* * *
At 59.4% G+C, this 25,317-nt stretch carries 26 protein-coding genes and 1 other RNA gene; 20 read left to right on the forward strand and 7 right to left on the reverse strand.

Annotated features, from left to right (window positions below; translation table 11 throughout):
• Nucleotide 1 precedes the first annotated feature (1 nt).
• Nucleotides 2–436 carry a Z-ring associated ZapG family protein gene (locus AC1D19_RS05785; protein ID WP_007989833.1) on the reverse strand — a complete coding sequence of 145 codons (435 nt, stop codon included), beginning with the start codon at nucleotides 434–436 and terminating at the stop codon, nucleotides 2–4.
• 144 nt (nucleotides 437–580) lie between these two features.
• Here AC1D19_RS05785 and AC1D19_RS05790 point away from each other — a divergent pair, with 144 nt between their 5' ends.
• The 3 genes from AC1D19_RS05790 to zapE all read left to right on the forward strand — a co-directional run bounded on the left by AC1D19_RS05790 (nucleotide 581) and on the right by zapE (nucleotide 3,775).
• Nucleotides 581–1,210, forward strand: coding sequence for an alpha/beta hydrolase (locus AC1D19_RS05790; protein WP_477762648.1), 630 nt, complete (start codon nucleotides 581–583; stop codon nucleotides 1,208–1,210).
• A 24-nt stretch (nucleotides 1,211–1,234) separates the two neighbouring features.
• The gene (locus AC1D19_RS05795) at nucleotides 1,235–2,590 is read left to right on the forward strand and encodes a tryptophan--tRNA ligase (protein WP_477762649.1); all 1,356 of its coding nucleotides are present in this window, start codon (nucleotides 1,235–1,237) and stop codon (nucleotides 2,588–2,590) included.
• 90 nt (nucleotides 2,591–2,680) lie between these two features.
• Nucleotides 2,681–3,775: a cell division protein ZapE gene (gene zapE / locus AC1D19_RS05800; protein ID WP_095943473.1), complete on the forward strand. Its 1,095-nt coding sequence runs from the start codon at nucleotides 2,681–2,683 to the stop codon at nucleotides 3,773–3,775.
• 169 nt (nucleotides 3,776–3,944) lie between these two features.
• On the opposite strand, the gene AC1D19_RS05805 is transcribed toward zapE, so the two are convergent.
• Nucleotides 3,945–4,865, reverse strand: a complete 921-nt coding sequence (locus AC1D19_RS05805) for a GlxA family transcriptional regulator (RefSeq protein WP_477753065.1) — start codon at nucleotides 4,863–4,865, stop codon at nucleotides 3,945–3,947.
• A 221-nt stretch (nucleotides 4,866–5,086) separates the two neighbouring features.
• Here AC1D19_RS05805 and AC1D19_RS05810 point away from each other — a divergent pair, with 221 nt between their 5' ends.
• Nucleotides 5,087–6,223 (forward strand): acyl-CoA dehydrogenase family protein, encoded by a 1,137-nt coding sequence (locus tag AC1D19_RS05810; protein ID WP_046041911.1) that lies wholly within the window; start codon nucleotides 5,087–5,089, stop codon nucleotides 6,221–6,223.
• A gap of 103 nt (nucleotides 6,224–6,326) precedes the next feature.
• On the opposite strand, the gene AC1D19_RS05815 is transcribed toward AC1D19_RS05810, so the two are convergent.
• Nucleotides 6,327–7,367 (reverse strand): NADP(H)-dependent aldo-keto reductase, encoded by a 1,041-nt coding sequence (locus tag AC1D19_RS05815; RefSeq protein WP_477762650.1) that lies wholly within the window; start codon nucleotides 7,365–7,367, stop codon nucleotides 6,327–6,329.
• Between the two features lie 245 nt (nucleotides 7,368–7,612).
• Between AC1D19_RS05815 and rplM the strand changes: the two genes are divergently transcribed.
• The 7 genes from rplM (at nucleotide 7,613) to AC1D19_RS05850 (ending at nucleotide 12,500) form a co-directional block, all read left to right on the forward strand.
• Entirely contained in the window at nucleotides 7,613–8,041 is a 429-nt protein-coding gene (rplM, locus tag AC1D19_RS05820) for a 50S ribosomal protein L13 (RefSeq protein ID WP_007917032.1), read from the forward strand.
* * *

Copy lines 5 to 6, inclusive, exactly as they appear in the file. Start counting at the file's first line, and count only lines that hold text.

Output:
• 144 nt (nucleotides 437–580) lie between these two features.
• Here AC1D19_RS05785 and AC1D19_RS05790 point away from each other — a divergent pair, with 144 nt between their 5' ends.